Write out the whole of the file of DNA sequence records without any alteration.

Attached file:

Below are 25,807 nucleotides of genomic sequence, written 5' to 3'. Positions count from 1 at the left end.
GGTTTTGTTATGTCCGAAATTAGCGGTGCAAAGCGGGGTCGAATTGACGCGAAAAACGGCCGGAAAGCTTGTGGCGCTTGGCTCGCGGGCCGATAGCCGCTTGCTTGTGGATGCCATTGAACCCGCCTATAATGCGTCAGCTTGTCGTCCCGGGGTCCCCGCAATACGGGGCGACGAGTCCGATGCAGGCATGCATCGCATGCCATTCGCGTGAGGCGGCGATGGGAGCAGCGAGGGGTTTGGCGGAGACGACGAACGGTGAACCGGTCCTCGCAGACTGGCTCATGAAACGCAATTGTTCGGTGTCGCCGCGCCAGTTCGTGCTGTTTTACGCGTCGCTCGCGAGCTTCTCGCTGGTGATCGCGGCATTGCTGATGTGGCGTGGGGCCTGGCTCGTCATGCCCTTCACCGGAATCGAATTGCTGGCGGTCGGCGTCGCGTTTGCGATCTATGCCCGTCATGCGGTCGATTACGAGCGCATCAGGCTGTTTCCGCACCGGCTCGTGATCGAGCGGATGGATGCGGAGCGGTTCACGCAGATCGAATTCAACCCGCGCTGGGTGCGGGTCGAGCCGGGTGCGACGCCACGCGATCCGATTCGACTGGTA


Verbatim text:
Below are 25,807 nucleotides of genomic sequence, written 5' to 3'. Positions count from 1 at the left end.
GGTTTTGTTATGTCCGAAATTAGCGGTGCAAAGCGGGGTCGAATTGACGCGAAAAACGGCCGGAAAGCTTGTGGCGCTTGGCTCGCGGGCCGATAGCCGCTTGCTTGTGGATGCCATTGAACCCGCCTATAATGCGTCAGCTTGTCGTCCCGGGGTCCCCGCAATACGGGGCGACGAGTCCGATGCAGGCATGCATCGCATGCCATTCGCGTGAGGCGGCGATGGGAGCAGCGAGGGGTTTGGCGGAGACGACGAACGGTGAACCGGTCCTCGCAGACTGGCTCATGAAACGCAATTGTTCGGTGTCGCCGCGCCAGTTCGTGCTGTTTTACGCGTCGCTCGCGAGCTTCTCGCTGGTGATCGCGGCATTGCTGATGTGGCGTGGGGCCTGGCTCGTCATGCCCTTCACCGGAATCGAATTGCTGGCGGTCGGCGTCGCGTTTGCGATCTATGCCCGTCATGCGGTCGATTACGAGCGCATCAGGCTGTTTCCGCACCGGCTCGTGATCGAGCGGATGGATGCGGAGCGGTTCACGCAGATCGAATTCAACCCGCGCTGGGTGCGGGTCGAGCCGGGTGCGACGCCACGCGATCCGATTCGACTGGTA